Richard: I love that you bring it up because it's actually probably like one of the most important things to me, I always say this, , it's so much selfishly, because like, I want to enjoy doing my job. And if my job is creating this content, I want that to be fun. , but I really do believe that like, if you're having fun doing that thing, , particularly with content, content is like a lot of times that you want it to be engag. I do understand. Sometimes you have to have, more serious content. It's not gonna make sense that when we're talking about security vulnerabilities to be having a lot of fun and making jokes, but when we're talking about something where it's like, , I think we're allowed to have a little bit of fun. I'd say that. You really need to find a way. Maybe fun is not even always the, best word. Maybe it's like find the way that makes this interesting to you, because if you can really , grab onto the part that is like fun or interesting to you, it's really gonna kind of shine through in the content that you're creating. I think maybe I'm, sort of biased here, but when I see some of the best content that I like, the thing that I want to share with someone else, I'm like, oh, you, should like, go watch this. It's gonna teach you how to do X, Y, and Z. And it's, super. You can always just tell that the person's , like super interested in this particular thing, or like, they're like just having a lot of fun with it. And I think the more you try to think about how to incorporate that, maybe there's like also this psychological effect that when you're thinking about having fun, that maybe you're a little bit more at ease and the creative process can kind of flow a little bit better. I do find that is like also kind of helpful even like within the shoot where like, I I've watched, , myself or one of the, other advocates, like flubbing a line over and over again. And it's like, you know what, like, let's just take a breath. We're gonna go shake it out. And we're just gonna try and like, , chat about something that's completely not related to this to have a little bit of fun to just sort of. Bring that anxiety back down again and make sure our enthusiasm can come back through.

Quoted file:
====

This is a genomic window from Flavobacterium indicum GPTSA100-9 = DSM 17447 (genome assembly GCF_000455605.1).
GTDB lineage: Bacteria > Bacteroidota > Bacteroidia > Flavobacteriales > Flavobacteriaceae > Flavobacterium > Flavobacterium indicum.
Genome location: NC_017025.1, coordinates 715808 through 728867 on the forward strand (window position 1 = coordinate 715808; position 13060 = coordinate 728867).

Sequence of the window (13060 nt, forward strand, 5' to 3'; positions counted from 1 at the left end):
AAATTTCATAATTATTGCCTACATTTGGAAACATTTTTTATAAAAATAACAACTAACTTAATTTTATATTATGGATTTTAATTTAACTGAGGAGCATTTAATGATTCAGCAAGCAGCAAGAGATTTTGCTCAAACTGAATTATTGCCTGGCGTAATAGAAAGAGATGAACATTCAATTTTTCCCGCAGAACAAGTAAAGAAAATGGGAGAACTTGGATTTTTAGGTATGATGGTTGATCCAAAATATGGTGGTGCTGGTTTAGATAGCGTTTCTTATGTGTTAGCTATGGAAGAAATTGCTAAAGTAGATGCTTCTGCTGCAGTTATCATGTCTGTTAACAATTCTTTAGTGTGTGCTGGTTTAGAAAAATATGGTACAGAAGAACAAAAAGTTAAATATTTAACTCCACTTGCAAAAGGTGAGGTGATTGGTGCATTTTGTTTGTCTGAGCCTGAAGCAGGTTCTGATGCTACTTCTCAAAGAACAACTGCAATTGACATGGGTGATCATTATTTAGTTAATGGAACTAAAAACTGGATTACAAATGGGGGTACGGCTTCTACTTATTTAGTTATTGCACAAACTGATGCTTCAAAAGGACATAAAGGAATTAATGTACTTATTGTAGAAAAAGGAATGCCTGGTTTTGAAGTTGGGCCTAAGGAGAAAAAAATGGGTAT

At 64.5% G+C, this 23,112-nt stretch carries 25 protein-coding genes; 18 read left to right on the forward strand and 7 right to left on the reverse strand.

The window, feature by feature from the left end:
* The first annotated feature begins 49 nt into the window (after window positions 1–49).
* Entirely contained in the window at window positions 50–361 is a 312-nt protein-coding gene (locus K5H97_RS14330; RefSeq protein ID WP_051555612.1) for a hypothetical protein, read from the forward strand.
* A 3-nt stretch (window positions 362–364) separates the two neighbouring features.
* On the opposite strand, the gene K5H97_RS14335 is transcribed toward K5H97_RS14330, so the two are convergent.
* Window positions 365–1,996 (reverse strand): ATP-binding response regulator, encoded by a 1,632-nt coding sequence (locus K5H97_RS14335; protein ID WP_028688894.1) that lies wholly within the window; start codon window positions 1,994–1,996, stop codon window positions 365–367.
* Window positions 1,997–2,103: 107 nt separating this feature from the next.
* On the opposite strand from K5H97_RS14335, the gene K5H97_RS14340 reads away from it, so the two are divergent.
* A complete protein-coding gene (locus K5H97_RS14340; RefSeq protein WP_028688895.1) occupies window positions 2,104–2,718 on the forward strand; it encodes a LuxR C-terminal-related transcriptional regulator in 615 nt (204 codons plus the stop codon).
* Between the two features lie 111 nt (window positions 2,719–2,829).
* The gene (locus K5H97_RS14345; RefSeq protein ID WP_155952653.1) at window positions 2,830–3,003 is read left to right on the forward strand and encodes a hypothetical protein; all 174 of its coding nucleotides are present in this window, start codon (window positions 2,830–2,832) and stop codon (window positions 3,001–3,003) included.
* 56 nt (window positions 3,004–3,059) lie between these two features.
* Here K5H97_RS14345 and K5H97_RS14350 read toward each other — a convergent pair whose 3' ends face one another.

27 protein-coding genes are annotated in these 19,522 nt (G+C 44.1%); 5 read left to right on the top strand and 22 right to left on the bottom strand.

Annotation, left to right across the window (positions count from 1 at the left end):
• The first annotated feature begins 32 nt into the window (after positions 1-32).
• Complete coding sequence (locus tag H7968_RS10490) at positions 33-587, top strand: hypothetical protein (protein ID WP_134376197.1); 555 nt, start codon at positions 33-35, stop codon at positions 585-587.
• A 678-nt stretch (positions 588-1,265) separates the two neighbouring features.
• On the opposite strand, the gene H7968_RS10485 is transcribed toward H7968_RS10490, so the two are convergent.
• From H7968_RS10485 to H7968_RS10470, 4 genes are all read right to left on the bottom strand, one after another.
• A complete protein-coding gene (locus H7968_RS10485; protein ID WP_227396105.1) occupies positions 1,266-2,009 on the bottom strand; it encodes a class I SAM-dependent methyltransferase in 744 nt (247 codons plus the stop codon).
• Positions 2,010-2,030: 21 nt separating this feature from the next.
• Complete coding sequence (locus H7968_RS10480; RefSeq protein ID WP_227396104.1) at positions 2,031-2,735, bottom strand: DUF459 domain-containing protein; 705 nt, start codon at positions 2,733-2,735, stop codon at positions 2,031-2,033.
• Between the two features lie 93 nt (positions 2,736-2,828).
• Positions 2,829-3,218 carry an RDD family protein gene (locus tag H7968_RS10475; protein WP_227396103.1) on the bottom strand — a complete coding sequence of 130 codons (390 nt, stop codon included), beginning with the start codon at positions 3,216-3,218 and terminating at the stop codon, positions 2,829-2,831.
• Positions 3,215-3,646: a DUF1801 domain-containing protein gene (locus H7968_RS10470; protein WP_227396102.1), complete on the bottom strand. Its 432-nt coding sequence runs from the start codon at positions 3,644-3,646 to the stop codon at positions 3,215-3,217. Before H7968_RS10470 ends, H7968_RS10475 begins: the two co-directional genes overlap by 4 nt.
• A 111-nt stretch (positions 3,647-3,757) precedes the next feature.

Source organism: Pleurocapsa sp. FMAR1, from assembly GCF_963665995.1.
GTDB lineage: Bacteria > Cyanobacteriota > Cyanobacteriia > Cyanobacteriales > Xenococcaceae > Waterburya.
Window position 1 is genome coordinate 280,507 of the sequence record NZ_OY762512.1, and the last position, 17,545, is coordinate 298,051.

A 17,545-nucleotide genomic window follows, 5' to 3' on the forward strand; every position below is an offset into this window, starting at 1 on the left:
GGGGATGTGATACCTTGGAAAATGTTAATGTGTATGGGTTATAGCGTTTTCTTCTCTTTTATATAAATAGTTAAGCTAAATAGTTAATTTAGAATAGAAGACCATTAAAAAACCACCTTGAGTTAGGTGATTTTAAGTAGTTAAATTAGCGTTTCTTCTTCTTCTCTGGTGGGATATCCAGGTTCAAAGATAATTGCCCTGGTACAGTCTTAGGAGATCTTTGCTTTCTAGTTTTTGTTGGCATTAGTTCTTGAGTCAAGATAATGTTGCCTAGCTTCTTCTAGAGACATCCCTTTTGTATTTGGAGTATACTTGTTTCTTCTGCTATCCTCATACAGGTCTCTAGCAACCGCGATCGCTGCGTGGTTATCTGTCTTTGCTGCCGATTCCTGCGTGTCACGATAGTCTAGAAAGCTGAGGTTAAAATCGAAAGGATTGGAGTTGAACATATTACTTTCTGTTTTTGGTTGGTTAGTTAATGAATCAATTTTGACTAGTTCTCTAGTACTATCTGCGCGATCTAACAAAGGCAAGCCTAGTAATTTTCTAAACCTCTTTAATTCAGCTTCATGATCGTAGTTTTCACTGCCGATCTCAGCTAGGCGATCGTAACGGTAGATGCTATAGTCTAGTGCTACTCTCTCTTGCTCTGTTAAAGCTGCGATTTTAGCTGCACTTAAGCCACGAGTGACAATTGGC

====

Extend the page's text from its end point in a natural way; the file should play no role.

Jack: I think it's a really important point.